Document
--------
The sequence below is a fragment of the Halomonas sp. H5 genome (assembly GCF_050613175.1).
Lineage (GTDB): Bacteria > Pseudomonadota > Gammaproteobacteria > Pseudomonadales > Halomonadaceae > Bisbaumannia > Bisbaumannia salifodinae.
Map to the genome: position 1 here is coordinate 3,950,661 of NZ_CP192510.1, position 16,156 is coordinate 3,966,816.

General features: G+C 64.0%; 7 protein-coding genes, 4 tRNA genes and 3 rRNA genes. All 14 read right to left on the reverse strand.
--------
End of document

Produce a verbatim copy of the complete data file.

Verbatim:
The sequence below is a fragment of the Halomonas sp. H5 genome (assembly GCF_050613175.1).
Lineage (GTDB): Bacteria > Pseudomonadota > Gammaproteobacteria > Pseudomonadales > Halomonadaceae > Bisbaumannia > Bisbaumannia salifodinae.
Map to the genome: position 1 here is coordinate 3,950,661 of NZ_CP192510.1, position 16,156 is coordinate 3,966,816.

General features: G+C 64.0%; 7 protein-coding genes, 4 tRNA genes and 3 rRNA genes. All 14 read right to left on the reverse strand.